Children’s Books and Dissertations

April 2nd is Children’s Book Day. Believe it or not, successful children’s books have a lot in common with successful dissertations…

“Wait just a minute there Dr. Strickland! My dissertation committee would run me right out of school if I tried to submit twelve pages with a few words and a lot of pictures!”

Fair enough. But, here’s where your dissertation should be just like a children’s book: clarity. If you have children you probably already know the book The Very Hungry Caterpillar by Eric Carle (you might even have it memorized). If you don’t know it, that’s fine, because I can summarize it for you easily, from memory:

  1. Egg hatches and caterpillar comes out.
  2. Caterpillar is hungry and starts to look for food.
  3. Every day for a week, caterpillar finds larger and larger piles of delicious food and eats his way through each one.
  4. Caterpillar has a stomach ache.
  5. Caterpillar eats a leaf and feels better.
  6. Caterpillar wraps himself up in a cocoon.
  7. Caterpillar turns into a beautiful butterfly.

A good children’s book is very clear in its story. Children are not confused about what’s happening. Adults and children can often remember the entire story…forever. It’s not easy for authors to write this way. After all, making the complex simple is one of the most difficult endeavors in communication of all sorts.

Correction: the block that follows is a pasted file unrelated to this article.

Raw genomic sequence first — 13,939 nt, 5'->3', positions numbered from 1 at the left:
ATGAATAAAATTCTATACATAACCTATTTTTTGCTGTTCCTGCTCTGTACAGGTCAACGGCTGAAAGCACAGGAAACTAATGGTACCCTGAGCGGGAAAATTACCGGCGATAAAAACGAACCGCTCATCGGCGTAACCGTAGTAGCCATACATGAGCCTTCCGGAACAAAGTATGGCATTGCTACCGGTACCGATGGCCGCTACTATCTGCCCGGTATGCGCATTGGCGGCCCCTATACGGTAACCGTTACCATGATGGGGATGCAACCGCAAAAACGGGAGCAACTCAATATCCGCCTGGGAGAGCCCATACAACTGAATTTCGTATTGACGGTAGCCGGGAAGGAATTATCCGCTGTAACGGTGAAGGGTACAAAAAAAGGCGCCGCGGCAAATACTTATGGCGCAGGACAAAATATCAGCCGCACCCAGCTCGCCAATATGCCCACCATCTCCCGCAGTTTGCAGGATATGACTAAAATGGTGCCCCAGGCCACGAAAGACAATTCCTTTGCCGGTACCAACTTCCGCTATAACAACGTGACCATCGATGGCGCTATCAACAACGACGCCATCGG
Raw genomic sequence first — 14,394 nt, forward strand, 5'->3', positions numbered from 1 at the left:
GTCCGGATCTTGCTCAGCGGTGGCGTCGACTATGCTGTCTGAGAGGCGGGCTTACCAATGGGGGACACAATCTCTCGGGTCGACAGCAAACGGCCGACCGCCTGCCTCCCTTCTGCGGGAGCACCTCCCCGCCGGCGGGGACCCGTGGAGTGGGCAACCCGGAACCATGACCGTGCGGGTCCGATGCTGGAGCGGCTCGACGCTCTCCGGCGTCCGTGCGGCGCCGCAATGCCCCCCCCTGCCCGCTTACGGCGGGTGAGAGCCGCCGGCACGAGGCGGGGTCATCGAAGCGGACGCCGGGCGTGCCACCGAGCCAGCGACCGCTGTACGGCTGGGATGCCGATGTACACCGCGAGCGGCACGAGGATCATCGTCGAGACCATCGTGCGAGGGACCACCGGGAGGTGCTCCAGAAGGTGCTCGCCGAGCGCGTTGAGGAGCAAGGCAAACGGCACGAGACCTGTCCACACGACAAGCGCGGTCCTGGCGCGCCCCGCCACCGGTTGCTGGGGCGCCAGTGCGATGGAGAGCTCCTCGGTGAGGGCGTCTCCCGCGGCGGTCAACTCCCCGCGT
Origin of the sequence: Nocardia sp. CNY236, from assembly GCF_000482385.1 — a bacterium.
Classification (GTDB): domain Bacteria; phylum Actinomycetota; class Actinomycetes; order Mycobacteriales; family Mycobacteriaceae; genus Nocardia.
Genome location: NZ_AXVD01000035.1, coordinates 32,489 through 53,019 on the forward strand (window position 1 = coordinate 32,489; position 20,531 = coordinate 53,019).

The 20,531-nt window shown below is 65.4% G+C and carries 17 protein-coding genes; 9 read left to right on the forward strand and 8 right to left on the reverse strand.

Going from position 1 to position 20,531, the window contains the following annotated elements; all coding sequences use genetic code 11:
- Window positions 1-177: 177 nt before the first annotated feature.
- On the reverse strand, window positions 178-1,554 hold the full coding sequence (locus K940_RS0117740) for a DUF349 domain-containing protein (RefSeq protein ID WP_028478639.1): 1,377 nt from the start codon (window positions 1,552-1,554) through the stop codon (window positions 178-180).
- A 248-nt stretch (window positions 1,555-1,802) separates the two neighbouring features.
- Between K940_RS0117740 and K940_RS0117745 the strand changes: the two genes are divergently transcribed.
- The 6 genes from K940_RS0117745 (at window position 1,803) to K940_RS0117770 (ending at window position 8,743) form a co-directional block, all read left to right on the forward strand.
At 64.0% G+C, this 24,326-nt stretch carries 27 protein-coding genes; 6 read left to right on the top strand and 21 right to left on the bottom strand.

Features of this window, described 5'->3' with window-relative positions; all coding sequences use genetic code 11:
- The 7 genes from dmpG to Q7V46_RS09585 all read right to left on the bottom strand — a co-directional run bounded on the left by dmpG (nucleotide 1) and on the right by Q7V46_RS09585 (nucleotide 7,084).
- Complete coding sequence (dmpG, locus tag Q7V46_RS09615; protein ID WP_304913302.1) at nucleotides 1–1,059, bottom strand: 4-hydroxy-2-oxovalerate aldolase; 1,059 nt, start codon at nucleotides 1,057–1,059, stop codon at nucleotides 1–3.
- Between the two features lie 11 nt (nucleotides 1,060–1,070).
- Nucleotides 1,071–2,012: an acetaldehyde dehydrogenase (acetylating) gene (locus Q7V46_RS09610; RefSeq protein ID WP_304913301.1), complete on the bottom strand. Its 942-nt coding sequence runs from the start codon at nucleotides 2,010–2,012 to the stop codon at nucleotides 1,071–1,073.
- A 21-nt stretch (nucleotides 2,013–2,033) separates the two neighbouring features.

I would not give a fig for the simplicity this side of complexity, but I would give my life for the simplicity on the other side of complexity.
Oliver Wendell Holmes, Jr.

Doctoral dissertations usually range between 150 and 200 pages. Students often struggle to simplify their topics so that they can develop their studies. Even children’s book authors can take a long time to get their stories simple and clear.

Let’s put it this way: if you are a novelist, I think you start out with a 20 word idea, and you work at it and you wind up with a 200,000 word novel. We, picture-book people, or at least I, start out with 200,000 words and I reduce it to 20.
—Eric Carle, The Very Hungry Caterpillar

Try taking a cue from a children’s book author. What is the simple message you are trying to convey? Can you remember it? If not, it might be time to pause and find some clarity.

But, how do you develop clarity? I advise you to start with a detailed description of what you want to do for your dissertation. I don’t mean a topic. I mean a plan. Once you’ve framed out what you’re going to do for your dissertation, you have a foundation to build on. The plan enables you to develop your 20-word description of your dissertation, as well as your 200,000 words…well, 40-50,000 anyway.

Still stuck on this side of complexity? We can help! Click here to schedule a quick, 15-minute chat with me to see if you’re a good fit for our Fast Track Your Dissertation Coaching Program. If you are, then I’ll invite you to join the fastest group of dissertation students out there and help you to reach graduation a good year or two faster than you would on your own.

If you need extra support and guidance to make it to graduation, I may be able to help. If you'd like to find out whether you qualify for the support we offer throughout the dissertation process, then...

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Dr. Russell W. Strickland

RUSSELL STRICKLAND, Ph.D., has been referred to as a “rocket scientist turned management consultant.” In truth, he applies an eclectic body of work from astronomy and nuclear physics to dynamic inventory management to market research to each of his student engagements.

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